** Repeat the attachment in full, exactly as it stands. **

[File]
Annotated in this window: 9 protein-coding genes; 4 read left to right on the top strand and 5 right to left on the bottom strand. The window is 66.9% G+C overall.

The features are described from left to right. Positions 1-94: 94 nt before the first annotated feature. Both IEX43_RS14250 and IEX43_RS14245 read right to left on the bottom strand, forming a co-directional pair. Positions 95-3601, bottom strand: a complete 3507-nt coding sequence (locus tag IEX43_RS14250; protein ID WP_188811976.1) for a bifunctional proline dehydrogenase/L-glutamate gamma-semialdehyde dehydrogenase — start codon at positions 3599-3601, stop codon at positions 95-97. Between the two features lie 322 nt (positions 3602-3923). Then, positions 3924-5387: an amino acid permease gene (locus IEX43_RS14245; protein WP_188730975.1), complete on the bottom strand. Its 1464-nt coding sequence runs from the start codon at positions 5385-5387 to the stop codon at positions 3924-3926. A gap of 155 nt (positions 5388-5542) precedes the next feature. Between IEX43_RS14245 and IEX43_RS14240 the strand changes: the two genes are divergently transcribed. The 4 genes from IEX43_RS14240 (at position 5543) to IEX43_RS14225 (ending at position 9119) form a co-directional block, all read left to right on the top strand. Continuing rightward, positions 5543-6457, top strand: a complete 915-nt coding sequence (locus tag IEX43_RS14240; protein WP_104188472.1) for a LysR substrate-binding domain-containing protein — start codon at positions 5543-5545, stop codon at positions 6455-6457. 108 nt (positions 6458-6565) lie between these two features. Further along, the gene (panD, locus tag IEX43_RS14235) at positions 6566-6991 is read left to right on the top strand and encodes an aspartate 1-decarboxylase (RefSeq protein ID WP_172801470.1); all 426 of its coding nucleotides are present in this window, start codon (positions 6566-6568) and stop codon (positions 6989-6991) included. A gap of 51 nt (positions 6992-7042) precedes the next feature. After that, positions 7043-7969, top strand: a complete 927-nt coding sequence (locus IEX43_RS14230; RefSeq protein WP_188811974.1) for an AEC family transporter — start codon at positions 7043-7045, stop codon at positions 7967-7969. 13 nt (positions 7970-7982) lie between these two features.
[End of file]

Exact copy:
Annotated in this window: 9 protein-coding genes; 4 read left to right on the top strand and 5 right to left on the bottom strand. The window is 66.9% G+C overall.

The features are described from left to right. Positions 1-94: 94 nt before the first annotated feature. Both IEX43_RS14250 and IEX43_RS14245 read right to left on the bottom strand, forming a co-directional pair. Positions 95-3601, bottom strand: a complete 3507-nt coding sequence (locus tag IEX43_RS14250; protein ID WP_188811976.1) for a bifunctional proline dehydrogenase/L-glutamate gamma-semialdehyde dehydrogenase — start codon at positions 3599-3601, stop codon at positions 95-97. Between the two features lie 322 nt (positions 3602-3923). Then, positions 3924-5387: an amino acid permease gene (locus IEX43_RS14245; protein WP_188730975.1), complete on the bottom strand. Its 1464-nt coding sequence runs from the start codon at positions 5385-5387 to the stop codon at positions 3924-3926. A gap of 155 nt (positions 5388-5542) precedes the next feature. Between IEX43_RS14245 and IEX43_RS14240 the strand changes: the two genes are divergently transcribed. The 4 genes from IEX43_RS14240 (at position 5543) to IEX43_RS14225 (ending at position 9119) form a co-directional block, all read left to right on the top strand. Continuing rightward, positions 5543-6457, top strand: a complete 915-nt coding sequence (locus tag IEX43_RS14240; protein WP_104188472.1) for a LysR substrate-binding domain-containing protein — start codon at positions 5543-5545, stop codon at positions 6455-6457. 108 nt (positions 6458-6565) lie between these two features. Further along, the gene (panD, locus tag IEX43_RS14235) at positions 6566-6991 is read left to right on the top strand and encodes an aspartate 1-decarboxylase (RefSeq protein ID WP_172801470.1); all 426 of its coding nucleotides are present in this window, start codon (positions 6566-6568) and stop codon (positions 6989-6991) included. A gap of 51 nt (positions 6992-7042) precedes the next feature. After that, positions 7043-7969, top strand: a complete 927-nt coding sequence (locus IEX43_RS14230; RefSeq protein WP_188811974.1) for an AEC family transporter — start codon at positions 7043-7045, stop codon at positions 7967-7969. 13 nt (positions 7970-7982) lie between these two features.